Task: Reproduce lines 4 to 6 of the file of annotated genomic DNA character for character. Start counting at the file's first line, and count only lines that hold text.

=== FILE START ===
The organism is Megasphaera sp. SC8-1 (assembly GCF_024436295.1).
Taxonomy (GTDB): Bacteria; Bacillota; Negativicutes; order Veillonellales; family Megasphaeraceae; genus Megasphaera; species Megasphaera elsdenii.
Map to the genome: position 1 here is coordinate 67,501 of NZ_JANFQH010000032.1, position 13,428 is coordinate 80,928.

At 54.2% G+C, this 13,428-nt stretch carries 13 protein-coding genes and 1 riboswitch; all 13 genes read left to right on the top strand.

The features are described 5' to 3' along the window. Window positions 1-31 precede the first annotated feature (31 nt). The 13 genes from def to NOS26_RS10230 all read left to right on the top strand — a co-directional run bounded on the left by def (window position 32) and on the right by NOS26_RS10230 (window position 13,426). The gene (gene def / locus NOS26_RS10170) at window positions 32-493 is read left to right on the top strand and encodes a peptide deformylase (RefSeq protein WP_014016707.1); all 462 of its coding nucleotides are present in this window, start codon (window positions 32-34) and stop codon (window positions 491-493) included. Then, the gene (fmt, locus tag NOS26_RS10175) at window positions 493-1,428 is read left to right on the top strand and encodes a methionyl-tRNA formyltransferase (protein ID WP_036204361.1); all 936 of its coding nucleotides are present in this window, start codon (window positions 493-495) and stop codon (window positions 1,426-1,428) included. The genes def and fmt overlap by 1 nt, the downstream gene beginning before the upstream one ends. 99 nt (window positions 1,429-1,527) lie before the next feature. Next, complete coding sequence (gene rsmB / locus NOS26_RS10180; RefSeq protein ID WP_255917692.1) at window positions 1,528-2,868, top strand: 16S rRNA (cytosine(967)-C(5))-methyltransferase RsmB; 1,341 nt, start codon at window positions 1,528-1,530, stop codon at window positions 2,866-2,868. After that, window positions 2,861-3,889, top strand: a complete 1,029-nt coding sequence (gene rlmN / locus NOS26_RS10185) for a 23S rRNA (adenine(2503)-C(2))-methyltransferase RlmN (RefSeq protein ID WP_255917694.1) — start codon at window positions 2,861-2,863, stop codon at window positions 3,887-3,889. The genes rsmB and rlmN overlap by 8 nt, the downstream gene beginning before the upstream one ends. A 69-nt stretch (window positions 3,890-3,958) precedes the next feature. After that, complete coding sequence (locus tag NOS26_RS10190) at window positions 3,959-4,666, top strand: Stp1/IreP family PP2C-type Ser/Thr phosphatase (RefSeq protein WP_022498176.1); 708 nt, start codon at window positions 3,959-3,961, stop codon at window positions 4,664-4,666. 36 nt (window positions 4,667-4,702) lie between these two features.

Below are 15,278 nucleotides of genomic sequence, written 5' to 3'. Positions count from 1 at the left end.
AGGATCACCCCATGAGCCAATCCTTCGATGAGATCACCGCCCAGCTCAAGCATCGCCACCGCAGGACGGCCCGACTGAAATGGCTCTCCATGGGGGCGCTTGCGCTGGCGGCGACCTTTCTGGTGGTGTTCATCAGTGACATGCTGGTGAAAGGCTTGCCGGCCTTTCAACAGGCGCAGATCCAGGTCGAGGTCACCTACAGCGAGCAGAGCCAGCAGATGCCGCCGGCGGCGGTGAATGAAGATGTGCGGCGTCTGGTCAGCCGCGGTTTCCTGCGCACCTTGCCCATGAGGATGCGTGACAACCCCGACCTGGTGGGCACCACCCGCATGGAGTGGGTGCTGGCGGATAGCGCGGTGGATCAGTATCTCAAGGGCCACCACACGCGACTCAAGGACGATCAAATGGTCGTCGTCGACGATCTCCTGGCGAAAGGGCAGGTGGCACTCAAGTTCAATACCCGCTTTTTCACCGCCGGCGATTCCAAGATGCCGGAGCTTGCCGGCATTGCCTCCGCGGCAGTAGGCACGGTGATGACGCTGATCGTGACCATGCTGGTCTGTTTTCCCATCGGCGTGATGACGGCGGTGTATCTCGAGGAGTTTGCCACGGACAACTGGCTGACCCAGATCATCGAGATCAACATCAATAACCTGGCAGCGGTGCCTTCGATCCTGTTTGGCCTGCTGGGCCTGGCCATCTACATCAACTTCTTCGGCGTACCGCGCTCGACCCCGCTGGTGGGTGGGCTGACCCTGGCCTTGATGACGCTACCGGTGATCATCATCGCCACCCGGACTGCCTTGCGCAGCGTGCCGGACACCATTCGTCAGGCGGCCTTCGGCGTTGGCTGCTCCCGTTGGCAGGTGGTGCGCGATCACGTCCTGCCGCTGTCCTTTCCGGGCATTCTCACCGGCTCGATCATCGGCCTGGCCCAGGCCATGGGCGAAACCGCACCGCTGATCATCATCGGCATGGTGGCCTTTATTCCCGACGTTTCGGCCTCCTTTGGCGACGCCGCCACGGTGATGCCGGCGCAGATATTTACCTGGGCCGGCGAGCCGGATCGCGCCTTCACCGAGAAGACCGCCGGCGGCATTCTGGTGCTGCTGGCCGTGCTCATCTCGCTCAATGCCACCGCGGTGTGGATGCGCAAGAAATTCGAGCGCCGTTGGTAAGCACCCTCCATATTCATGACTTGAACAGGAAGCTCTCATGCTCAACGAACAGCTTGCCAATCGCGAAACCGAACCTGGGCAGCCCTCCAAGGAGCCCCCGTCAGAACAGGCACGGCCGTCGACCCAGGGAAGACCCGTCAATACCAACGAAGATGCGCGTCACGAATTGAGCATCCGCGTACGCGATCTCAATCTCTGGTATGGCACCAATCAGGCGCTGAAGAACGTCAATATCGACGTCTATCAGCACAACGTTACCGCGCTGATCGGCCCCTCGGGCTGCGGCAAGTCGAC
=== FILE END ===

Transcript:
At 54.2% G+C, this 13,428-nt stretch carries 13 protein-coding genes and 1 riboswitch; all 13 genes read left to right on the top strand.

The features are described 5' to 3' along the window. Window positions 1-31 precede the first annotated feature (31 nt). The 13 genes from def to NOS26_RS10230 all read left to right on the top strand — a co-directional run bounded on the left by def (window position 32) and on the right by NOS26_RS10230 (window position 13,426). The gene (gene def / locus NOS26_RS10170) at window positions 32-493 is read left to right on the top strand and encodes a peptide deformylase (RefSeq protein WP_014016707.1); all 462 of its coding nucleotides are present in this window, start codon (window positions 32-34) and stop codon (window positions 491-493) included. Then, the gene (fmt, locus tag NOS26_RS10175) at window positions 493-1,428 is read left to right on the top strand and encodes a methionyl-tRNA formyltransferase (protein ID WP_036204361.1); all 936 of its coding nucleotides are present in this window, start codon (window positions 493-495) and stop codon (window positions 1,426-1,428) included. The genes def and fmt overlap by 1 nt, the downstream gene beginning before the upstream one ends. 99 nt (window positions 1,429-1,527) lie before the next feature. Next, complete coding sequence (gene rsmB / locus NOS26_RS10180; RefSeq protein ID WP_255917692.1) at window positions 1,528-2,868, top strand: 16S rRNA (cytosine(967)-C(5))-methyltransferase RsmB; 1,341 nt, start codon at window positions 1,528-1,530, stop codon at window positions 2,866-2,868. After that, window positions 2,861-3,889, top strand: a complete 1,029-nt coding sequence (gene rlmN / locus NOS26_RS10185) for a 23S rRNA (adenine(2503)-C(2))-methyltransferase RlmN (RefSeq protein ID WP_255917694.1) — start codon at window positions 2,861-2,863, stop codon at window positions 3,887-3,889. The genes rsmB and rlmN overlap by 8 nt, the downstream gene beginning before the upstream one ends. A 69-nt stretch (window positions 3,890-3,958) precedes the next feature. After that, complete coding sequence (locus tag NOS26_RS10190) at window positions 3,959-4,666, top strand: Stp1/IreP family PP2C-type Ser/Thr phosphatase (RefSeq protein WP_022498176.1); 708 nt, start codon at window positions 3,959-3,961, stop codon at window positions 4,664-4,666. 36 nt (window positions 4,667-4,702) lie between these two features.

Below are 15,278 nucleotides of genomic sequence, written 5' to 3'. Positions count from 1 at the left end.